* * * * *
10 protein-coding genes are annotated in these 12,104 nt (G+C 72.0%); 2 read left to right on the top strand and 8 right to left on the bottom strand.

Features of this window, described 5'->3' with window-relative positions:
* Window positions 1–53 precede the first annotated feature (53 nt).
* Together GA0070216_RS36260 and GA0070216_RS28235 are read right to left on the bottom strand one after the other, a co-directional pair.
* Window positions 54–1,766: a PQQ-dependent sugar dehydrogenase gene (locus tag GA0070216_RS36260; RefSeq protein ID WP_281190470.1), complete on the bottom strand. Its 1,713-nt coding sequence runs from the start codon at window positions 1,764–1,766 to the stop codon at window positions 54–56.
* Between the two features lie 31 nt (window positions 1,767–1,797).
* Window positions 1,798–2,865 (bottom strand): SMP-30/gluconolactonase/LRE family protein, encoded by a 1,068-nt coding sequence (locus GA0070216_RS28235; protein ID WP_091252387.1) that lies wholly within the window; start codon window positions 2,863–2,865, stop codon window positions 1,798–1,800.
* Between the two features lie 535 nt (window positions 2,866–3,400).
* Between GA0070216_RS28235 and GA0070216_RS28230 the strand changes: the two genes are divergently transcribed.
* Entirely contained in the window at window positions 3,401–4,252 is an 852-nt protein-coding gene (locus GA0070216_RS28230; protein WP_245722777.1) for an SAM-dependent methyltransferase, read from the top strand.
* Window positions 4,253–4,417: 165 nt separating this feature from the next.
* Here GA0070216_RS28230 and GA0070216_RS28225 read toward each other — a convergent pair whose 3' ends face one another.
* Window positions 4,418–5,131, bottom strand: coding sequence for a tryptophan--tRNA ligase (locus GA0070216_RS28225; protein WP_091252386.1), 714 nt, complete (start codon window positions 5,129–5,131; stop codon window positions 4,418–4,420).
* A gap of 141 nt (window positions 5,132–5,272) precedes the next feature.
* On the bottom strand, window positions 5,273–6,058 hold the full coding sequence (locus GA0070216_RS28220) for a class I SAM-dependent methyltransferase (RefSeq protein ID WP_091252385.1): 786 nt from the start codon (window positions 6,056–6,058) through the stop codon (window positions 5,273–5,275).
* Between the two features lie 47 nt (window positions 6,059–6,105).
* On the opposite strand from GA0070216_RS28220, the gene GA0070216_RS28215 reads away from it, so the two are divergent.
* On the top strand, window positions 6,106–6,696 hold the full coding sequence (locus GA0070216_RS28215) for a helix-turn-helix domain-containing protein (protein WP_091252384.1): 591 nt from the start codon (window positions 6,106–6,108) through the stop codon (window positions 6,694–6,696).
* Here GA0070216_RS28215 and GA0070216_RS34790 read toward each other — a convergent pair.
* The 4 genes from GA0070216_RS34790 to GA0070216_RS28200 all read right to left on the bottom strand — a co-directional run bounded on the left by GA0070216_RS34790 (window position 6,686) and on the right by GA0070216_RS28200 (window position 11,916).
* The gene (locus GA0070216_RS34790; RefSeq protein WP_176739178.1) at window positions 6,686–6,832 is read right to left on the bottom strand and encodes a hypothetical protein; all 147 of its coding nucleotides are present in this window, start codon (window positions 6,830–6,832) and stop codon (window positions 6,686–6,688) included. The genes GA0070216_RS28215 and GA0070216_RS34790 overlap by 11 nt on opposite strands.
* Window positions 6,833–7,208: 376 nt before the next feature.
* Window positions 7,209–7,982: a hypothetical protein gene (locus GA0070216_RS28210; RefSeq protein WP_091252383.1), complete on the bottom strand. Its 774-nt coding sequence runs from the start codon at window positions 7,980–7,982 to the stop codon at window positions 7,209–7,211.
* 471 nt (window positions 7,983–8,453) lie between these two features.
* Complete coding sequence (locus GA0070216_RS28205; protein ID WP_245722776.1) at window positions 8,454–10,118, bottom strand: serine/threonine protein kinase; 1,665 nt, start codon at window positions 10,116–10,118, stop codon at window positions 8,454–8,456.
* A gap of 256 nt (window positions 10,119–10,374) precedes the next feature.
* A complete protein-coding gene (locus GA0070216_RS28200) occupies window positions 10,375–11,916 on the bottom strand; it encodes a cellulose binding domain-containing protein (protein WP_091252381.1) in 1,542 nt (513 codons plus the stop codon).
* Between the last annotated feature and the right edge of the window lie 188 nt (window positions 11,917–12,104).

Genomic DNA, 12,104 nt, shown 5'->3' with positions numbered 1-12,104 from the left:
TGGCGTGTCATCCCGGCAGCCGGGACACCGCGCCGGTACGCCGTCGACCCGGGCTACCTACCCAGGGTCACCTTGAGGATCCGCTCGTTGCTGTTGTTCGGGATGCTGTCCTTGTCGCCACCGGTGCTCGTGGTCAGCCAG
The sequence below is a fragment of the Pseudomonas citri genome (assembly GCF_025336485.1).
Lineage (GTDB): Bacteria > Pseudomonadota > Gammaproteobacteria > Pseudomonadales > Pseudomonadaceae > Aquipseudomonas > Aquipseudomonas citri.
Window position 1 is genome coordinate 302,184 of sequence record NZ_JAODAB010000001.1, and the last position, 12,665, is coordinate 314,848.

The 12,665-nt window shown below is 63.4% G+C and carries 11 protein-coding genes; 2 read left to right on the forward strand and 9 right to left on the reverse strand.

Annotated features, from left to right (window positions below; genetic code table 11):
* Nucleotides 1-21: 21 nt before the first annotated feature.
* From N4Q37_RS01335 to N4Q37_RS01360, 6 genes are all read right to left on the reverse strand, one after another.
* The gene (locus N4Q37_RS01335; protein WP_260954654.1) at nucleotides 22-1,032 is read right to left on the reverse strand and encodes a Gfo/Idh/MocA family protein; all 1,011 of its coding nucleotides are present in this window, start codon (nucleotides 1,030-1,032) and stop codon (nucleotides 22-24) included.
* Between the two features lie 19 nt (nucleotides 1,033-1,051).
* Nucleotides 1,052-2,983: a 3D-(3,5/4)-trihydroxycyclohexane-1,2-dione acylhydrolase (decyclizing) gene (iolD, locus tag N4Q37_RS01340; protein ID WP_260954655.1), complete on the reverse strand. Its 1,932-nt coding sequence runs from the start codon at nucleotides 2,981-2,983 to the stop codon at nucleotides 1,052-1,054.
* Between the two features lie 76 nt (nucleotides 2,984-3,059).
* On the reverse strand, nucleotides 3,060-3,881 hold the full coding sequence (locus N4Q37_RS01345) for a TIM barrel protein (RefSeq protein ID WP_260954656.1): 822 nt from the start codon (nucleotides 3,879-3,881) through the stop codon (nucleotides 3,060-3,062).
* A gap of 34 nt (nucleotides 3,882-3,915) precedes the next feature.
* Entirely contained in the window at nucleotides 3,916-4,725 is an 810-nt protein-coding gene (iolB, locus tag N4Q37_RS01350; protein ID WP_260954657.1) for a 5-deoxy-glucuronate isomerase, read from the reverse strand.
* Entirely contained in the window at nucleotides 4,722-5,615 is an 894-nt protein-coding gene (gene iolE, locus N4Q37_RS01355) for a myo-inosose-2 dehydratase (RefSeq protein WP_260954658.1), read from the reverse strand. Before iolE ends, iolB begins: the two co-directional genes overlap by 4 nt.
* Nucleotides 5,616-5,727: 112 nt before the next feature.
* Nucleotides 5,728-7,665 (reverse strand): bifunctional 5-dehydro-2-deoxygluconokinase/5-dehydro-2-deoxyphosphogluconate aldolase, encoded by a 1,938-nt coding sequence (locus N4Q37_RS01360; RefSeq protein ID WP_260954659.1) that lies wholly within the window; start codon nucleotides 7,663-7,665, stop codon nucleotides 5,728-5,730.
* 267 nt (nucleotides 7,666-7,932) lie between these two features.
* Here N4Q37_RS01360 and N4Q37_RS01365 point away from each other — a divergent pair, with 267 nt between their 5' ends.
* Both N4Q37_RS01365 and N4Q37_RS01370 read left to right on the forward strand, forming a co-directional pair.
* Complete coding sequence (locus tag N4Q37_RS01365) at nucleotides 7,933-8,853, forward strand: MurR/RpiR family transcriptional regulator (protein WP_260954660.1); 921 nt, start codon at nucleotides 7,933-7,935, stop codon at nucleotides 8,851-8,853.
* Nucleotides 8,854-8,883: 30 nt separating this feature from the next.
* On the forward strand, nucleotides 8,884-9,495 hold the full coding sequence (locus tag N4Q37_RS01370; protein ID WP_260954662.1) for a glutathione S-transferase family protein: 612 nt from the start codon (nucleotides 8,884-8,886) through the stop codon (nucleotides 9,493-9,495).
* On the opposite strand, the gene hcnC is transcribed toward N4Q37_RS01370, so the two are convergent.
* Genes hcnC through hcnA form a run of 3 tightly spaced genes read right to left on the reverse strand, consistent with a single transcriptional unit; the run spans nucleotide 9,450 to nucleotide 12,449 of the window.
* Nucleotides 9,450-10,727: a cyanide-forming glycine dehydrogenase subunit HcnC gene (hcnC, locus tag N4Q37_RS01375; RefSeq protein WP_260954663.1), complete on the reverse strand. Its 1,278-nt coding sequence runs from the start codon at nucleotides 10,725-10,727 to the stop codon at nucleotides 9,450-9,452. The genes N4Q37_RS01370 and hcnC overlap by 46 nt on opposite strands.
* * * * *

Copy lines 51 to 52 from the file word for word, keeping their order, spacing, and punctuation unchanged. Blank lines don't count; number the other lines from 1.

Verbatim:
* Complete coding sequence (locus tag N4Q37_RS01365) at nucleotides 7,933-8,853, forward strand: MurR/RpiR family transcriptional regulator (protein WP_260954660.1); 921 nt, start codon at nucleotides 7,933-7,935, stop codon at nucleotides 8,851-8,853.
* Nucleotides 8,854-8,883: 30 nt separating this feature from the next.